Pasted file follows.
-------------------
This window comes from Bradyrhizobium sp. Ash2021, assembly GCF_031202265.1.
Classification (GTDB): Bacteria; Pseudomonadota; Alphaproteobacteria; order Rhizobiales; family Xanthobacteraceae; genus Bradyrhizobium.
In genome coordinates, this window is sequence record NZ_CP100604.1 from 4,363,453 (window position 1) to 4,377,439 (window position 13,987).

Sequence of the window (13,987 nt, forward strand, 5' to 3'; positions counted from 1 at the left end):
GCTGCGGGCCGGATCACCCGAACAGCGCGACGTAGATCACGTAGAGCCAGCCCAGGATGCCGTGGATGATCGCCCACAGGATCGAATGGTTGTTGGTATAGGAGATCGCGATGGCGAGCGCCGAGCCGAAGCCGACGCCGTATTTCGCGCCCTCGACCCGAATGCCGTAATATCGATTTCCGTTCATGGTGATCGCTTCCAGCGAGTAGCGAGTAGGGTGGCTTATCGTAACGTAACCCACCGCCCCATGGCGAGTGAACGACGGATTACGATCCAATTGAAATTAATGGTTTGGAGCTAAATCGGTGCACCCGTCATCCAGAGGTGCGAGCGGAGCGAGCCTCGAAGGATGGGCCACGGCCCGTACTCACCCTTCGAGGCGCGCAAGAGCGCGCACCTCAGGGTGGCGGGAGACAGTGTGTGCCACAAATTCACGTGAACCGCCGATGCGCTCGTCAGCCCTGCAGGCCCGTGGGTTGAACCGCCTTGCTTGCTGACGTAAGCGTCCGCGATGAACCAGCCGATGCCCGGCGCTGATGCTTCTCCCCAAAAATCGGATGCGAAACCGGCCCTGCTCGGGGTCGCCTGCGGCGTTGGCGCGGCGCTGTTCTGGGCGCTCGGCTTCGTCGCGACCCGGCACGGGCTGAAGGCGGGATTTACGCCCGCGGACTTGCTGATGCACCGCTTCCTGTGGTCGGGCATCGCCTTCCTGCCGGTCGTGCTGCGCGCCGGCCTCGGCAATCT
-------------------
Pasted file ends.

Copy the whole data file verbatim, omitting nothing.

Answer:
This window comes from Bradyrhizobium sp. Ash2021, assembly GCF_031202265.1.
Classification (GTDB): Bacteria; Pseudomonadota; Alphaproteobacteria; order Rhizobiales; family Xanthobacteraceae; genus Bradyrhizobium.
In genome coordinates, this window is sequence record NZ_CP100604.1 from 4,363,453 (window position 1) to 4,377,439 (window position 13,987).

Sequence of the window (13,987 nt, forward strand, 5' to 3'; positions counted from 1 at the left end):
GCTGCGGGCCGGATCACCCGAACAGCGCGACGTAGATCACGTAGAGCCAGCCCAGGATGCCGTGGATGATCGCCCACAGGATCGAATGGTTGTTGGTATAGGAGATCGCGATGGCGAGCGCCGAGCCGAAGCCGACGCCGTATTTCGCGCCCTCGACCCGAATGCCGTAATATCGATTTCCGTTCATGGTGATCGCTTCCAGCGAGTAGCGAGTAGGGTGGCTTATCGTAACGTAACCCACCGCCCCATGGCGAGTGAACGACGGATTACGATCCAATTGAAATTAATGGTTTGGAGCTAAATCGGTGCACCCGTCATCCAGAGGTGCGAGCGGAGCGAGCCTCGAAGGATGGGCCACGGCCCGTACTCACCCTTCGAGGCGCGCAAGAGCGCGCACCTCAGGGTGGCGGGAGACAGTGTGTGCCACAAATTCACGTGAACCGCCGATGCGCTCGTCAGCCCTGCAGGCCCGTGGGTTGAACCGCCTTGCTTGCTGACGTAAGCGTCCGCGATGAACCAGCCGATGCCCGGCGCTGATGCTTCTCCCCAAAAATCGGATGCGAAACCGGCCCTGCTCGGGGTCGCCTGCGGCGTTGGCGCGGCGCTGTTCTGGGCGCTCGGCTTCGTCGCGACCCGGCACGGGCTGAAGGCGGGATTTACGCCCGCGGACTTGCTGATGCACCGCTTCCTGTGGTCGGGCATCGCCTTCCTGCCGGTCGTGCTGCGCGCCGGCCTCGGCAATCT